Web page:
Houston ISD in Texas is one district doing it well. Their Family and Community Engagement Department submits an annual report to the board. The report includes data on:
- how many family members attended learning events
- how many students those parents represent
- the grade levels of those children
- how those children perform in relation to other students
A school’s report could look like this: 50 parents participated in our text messaging program last year. Those parents had 44 children entering kindergarten. 64% of those children were designated ‘ready for kindergarten.' Of the children who did not have a parent participate in the texting program, only 48% were ‘ready.’
When we ask school and district leaders how many families attended their last parent event, we get answers like, “It was a decent turnout, we had around 100 people here.” They are rarely able to provide an exact number, give a breakdown of attendees (how many teachers, parents, kids, etc.), or tell us how those children are performing compared to students whose parents didn't attend.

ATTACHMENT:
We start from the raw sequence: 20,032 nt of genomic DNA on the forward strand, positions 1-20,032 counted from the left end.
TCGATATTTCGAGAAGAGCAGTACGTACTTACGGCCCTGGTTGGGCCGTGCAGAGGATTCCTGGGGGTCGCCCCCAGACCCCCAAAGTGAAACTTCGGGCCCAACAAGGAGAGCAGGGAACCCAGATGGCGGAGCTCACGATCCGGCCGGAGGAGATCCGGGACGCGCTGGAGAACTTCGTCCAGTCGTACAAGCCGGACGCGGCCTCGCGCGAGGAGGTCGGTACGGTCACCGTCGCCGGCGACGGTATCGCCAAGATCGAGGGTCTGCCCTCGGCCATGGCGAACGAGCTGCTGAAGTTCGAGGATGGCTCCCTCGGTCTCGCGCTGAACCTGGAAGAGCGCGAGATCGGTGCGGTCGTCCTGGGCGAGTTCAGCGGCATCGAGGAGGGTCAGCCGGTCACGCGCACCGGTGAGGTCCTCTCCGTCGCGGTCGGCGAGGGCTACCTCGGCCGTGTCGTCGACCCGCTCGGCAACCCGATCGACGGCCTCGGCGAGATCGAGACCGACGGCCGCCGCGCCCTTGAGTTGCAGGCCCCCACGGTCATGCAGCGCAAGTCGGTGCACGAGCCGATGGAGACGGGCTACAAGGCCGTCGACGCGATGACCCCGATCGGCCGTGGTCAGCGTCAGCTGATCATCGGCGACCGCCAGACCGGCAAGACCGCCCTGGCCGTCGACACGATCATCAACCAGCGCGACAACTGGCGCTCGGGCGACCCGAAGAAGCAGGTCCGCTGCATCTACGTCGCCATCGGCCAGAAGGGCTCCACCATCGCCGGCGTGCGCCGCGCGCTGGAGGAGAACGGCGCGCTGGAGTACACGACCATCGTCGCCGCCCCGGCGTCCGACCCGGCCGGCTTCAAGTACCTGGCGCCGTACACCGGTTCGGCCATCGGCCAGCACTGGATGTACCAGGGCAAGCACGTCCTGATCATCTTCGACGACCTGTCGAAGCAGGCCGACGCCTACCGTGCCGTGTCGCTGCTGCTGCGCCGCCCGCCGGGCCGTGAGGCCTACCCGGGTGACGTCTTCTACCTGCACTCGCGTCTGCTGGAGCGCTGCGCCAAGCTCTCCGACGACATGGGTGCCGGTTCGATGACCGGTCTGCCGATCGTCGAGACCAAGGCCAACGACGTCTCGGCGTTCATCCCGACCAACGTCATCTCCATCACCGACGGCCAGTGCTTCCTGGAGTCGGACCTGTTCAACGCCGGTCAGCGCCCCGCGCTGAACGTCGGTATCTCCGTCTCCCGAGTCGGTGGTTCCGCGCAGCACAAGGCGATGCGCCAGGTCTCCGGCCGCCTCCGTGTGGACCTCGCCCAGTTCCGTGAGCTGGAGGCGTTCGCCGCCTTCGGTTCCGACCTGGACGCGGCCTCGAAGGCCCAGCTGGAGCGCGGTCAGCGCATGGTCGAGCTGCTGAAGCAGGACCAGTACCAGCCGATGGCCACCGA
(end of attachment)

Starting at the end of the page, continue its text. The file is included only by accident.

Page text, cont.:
Capturing good data will require planning on the part of our school leaders, but it will help them determine what is working and what isn’t.
The time for blaming parents, schools or the funding situation is over. Now it's time to find new ways to support all families.
If we can't make it happen, I'm afraid three years from now we will still be reading that half of Kentucky children are entering school unprepared.
Joe Deaton is Founder and President of Bluegrass Learning.